(must-read) Feature story from last Friday focuses on the division within countries on ways to reform the WHO Emergency response, and what this tells us about the pandemic treaty discussions. Apart from the status of the negotiations itself, this story also looks at the underlying process in these negotiations and how this can impact the discussions towards the pandemic treaty.
A few quotes, perhaps:
“The virtual nature of the discussions, in addition to countries firefighting the pandemic has impacted negotiations. …”
“Diplomatic sources who spoke on the condition of anonymity told us that fundamentally, countries continued to remain divided on whether a WHO resolution such as the currently negotiated one, can “reform” the International Health Regulations. There are concerns that parts of the resolution seek to introduce new roles for the WHO, those that have not been negotiated under the IHR. The rules first adopted in 1969 and revised in 2005, do not empower WHO “to investigate outbreaks areas for example”, one source said.
It is not clear whether countries are keen on “opening up” the IHR, but some do believe that it should be a separate process. …. Countries are also wary of how such a treaty might become an instrument for channelling financing for WHO exclusively for emergencies work, diverting it away from WHO’s core mandate of health systems strengthening which is crucial for the developing world, an expert suggested.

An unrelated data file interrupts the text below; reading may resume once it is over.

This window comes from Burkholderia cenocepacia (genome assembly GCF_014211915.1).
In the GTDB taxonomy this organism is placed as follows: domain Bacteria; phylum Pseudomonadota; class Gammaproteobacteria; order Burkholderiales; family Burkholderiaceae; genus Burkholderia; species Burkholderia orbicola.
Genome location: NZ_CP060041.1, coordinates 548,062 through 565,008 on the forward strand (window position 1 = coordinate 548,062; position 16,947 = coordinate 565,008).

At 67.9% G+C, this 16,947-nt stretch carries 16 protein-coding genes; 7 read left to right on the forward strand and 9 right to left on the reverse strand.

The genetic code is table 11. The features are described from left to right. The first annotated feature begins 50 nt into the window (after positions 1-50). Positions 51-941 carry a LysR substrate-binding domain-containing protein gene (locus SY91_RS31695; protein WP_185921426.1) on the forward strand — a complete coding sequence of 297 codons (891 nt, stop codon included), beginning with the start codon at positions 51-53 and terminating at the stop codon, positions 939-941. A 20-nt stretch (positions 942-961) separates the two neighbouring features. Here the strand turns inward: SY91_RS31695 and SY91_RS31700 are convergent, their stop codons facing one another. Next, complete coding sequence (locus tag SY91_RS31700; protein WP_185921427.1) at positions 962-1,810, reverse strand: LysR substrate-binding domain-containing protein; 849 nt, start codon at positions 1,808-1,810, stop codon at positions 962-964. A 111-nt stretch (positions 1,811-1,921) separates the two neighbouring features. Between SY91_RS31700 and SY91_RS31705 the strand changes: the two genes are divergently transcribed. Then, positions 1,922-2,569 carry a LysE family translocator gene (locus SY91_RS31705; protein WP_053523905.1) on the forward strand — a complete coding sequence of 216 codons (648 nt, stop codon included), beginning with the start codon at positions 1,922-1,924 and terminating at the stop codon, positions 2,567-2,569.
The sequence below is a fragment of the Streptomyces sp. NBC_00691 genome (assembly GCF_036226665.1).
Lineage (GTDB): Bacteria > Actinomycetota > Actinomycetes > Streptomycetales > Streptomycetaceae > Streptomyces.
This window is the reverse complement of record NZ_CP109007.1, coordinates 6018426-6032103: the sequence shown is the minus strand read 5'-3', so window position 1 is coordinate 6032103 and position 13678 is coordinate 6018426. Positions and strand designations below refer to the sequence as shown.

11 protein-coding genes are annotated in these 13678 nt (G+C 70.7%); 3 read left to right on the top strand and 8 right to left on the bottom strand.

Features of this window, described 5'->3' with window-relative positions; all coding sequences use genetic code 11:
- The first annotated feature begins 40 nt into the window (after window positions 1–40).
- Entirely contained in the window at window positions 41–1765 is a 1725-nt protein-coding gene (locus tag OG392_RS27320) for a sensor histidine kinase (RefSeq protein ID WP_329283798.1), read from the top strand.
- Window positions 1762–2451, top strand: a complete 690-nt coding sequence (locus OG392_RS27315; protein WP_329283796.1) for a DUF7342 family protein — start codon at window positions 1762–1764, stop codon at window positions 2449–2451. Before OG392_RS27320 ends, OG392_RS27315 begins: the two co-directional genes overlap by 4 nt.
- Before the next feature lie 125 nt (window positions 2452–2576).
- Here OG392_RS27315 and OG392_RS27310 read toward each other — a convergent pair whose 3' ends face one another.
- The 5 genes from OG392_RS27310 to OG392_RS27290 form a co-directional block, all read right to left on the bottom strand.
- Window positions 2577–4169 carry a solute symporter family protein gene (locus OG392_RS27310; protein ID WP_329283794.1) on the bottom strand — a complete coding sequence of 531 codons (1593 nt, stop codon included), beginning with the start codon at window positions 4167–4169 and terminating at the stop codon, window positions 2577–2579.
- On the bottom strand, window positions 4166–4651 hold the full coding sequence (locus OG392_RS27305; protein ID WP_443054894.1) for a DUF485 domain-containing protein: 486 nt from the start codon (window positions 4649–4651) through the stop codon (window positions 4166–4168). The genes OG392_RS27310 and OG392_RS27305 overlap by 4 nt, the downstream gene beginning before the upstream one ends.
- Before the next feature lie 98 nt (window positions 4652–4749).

…Sources indicated that a number of large developing countries do not seem to be in favor of a treaty. It has also emerged that the U.S. is not in favor of a pandemic treaty. … The position of the US, could depend on where and how the pandemic treaty will be administered, a global health expert suggested.
After a first into paragraph on PEPFAR, Amanda makes the case for PEPPPR, linking it also to ACT-A and Covax.
“This May, as the world surpasses 3.5 million now preventable COVID-19 deaths, it is time for the United States to step up once again. … A global plan with a global response is needed, and the US can and should lead such an endeavor. This is not business-as-usual; the response to COVID-19 is the global issue that matters most in the next several years – a health, humanitarian, and economic catastrophe. … … A President’s Emergency Plan for Pandemic Preparedness and Response (PEPPPR) could save lives around the world while protecting Americans from the emergence of COVID-19 variants and other pandemic-potential pathogens that could put hard-won US gains at risk. A dedicated bilateral initiative…”